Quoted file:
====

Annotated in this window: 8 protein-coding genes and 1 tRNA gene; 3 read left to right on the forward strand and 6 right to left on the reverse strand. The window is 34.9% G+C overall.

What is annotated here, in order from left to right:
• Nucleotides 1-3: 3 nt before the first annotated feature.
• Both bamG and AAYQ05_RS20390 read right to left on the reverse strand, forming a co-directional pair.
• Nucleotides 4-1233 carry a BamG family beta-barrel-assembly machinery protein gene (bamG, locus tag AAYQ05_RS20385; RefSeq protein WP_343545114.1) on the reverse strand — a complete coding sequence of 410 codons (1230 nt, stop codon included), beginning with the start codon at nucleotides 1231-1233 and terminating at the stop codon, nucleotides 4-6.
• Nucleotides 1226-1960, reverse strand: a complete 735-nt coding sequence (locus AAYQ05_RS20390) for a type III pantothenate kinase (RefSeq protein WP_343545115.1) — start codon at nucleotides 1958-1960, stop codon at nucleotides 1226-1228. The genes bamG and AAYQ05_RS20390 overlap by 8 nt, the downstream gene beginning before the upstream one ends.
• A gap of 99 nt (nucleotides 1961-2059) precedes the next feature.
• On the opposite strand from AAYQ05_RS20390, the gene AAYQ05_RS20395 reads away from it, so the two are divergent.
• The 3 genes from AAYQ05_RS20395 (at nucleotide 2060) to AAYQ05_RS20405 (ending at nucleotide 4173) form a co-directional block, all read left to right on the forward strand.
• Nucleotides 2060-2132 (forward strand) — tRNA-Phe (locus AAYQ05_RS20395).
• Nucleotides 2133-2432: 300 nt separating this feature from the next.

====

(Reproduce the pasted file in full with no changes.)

Annotated in this window: 8 protein-coding genes and 1 tRNA gene; 3 read left to right on the forward strand and 6 right to left on the reverse strand. The window is 34.9% G+C overall.

What is annotated here, in order from left to right:
• Nucleotides 1-3: 3 nt before the first annotated feature.
• Both bamG and AAYQ05_RS20390 read right to left on the reverse strand, forming a co-directional pair.
• Nucleotides 4-1233 carry a BamG family beta-barrel-assembly machinery protein gene (bamG, locus tag AAYQ05_RS20385; RefSeq protein WP_343545114.1) on the reverse strand — a complete coding sequence of 410 codons (1230 nt, stop codon included), beginning with the start codon at nucleotides 1231-1233 and terminating at the stop codon, nucleotides 4-6.
• Nucleotides 1226-1960, reverse strand: a complete 735-nt coding sequence (locus AAYQ05_RS20390) for a type III pantothenate kinase (RefSeq protein WP_343545115.1) — start codon at nucleotides 1958-1960, stop codon at nucleotides 1226-1228. The genes bamG and AAYQ05_RS20390 overlap by 8 nt, the downstream gene beginning before the upstream one ends.
• A gap of 99 nt (nucleotides 1961-2059) precedes the next feature.
• On the opposite strand from AAYQ05_RS20390, the gene AAYQ05_RS20395 reads away from it, so the two are divergent.
• The 3 genes from AAYQ05_RS20395 (at nucleotide 2060) to AAYQ05_RS20405 (ending at nucleotide 4173) form a co-directional block, all read left to right on the forward strand.
• Nucleotides 2060-2132 (forward strand) — tRNA-Phe (locus AAYQ05_RS20395).
• Nucleotides 2133-2432: 300 nt separating this feature from the next.